“I picked up this one guy who was a hundred-something pounds but looked like a 300-pound black guy. His brother busted down the door after a week and found his decomposing bloated brother with a bag over his head, a butt plug in his ass and his dick in his hand with a porno in the VCR. This other guy was jerking off and he tied a rope to a chandelier and put it around his neck. We found him naked with his dick in his hand, hanging there and standing on the table. When we cut him down, we went to catch him because we thought he was going to tilt over, but he just stood there, he was balanced perfectly.”

One of the oddest suicide victims Gein encountered was a man who cut his head almost completely off with a table saw. “I never picked up a full decapitation, but this guy got underneath a circular saw and yanked it down, but his spinal cord saved him from completely losing his head. When I picked him up, his head was flopping around. He reminded me of one of those bobble-head dolls everyone is so fond of nowadays.”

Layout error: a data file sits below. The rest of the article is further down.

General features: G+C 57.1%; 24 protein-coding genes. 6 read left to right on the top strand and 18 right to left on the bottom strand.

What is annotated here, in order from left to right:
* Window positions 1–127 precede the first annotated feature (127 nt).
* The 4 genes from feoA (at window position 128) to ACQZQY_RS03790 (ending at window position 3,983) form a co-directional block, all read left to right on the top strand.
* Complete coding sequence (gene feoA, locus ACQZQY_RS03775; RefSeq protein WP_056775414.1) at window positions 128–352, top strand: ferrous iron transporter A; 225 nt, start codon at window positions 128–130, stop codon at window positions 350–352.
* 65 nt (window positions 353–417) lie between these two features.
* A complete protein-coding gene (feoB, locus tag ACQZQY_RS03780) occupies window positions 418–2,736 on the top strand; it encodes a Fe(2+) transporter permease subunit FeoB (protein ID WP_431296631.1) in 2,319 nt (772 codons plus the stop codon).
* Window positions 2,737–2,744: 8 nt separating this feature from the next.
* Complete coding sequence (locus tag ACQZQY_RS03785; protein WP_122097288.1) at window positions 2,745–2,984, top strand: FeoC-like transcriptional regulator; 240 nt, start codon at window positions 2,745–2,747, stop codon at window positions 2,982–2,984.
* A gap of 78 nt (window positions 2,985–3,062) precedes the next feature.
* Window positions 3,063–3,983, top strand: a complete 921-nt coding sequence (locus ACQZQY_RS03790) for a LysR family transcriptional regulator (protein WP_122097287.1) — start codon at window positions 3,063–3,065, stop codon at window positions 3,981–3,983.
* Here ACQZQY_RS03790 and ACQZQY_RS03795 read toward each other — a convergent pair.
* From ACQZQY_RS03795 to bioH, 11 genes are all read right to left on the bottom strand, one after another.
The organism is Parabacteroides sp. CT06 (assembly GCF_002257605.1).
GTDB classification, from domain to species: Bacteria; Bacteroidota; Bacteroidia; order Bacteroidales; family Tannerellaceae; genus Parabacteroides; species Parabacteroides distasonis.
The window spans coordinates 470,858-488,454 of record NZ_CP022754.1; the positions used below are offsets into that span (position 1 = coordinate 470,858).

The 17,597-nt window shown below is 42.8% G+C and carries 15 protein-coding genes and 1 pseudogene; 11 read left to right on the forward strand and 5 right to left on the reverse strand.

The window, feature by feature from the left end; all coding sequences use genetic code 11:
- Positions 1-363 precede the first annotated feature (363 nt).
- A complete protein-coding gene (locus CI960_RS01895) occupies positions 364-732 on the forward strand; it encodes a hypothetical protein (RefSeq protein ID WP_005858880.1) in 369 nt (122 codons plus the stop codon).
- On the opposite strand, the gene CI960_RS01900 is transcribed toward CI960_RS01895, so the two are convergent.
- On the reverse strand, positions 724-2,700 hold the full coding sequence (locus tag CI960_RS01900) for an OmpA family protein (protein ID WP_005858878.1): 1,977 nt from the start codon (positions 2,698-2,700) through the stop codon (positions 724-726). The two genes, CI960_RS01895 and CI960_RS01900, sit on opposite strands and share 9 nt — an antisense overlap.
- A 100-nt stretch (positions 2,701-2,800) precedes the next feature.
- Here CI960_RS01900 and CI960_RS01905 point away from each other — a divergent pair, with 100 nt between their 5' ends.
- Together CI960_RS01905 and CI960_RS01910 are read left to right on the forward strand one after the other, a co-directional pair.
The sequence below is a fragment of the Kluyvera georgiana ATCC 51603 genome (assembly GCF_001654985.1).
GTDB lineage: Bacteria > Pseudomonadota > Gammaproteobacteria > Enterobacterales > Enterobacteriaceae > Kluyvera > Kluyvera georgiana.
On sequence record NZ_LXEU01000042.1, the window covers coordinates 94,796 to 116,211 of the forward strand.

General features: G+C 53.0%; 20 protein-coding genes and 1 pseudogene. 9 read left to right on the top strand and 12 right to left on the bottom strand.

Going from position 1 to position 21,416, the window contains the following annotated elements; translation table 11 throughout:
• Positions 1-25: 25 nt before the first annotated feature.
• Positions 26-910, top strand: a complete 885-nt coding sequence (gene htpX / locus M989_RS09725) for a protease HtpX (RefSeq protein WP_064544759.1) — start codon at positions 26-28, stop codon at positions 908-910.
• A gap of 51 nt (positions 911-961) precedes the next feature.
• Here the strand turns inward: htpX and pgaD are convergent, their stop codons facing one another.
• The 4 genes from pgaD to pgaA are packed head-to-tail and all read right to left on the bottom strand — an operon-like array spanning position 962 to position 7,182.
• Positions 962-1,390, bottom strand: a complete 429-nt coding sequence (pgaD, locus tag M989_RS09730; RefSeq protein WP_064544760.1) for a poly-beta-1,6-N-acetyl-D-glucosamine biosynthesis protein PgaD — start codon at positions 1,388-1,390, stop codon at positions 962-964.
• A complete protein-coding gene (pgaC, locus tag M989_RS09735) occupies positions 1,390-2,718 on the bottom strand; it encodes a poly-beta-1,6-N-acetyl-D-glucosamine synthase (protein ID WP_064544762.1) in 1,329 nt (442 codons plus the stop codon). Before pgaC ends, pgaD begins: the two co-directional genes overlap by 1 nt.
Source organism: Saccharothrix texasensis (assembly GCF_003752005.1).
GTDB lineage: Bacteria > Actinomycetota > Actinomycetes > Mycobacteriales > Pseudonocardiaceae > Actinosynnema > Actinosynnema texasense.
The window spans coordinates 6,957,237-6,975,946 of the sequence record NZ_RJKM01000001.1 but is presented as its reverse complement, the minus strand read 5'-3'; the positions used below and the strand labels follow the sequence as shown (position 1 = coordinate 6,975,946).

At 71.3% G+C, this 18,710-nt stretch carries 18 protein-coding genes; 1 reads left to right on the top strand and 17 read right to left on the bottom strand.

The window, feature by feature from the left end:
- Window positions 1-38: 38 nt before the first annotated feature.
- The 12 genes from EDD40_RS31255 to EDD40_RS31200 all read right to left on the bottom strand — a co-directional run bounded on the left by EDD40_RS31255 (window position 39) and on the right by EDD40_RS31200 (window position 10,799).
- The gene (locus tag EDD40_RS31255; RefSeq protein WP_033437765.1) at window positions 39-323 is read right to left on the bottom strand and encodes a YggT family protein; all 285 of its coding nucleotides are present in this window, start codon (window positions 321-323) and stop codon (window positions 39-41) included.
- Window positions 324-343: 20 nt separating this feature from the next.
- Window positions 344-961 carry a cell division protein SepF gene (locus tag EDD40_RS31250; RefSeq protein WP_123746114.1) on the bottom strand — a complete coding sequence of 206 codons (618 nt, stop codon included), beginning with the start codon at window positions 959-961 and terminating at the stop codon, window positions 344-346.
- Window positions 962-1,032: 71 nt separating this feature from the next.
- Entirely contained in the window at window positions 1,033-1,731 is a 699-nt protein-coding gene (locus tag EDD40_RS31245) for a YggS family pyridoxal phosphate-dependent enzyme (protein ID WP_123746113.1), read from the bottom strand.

Gein thinks that the most pleasant way to off yourself is via carbon-monoxide poisoning. “They just look like they’re sleeping. You really don’t choke on the fumes or anything. It just knocks you out.”

Gein has seen thousands of corpses in his life, but he hopes no one sees his rotting body. “There’s no dignity in death. I want to explode–blow up so there’s nothing left of me.”

When asked if he was ever tempted to go necro, Gein replies, “Nobody looks good when they’re dead. I don’t care how hot they were.”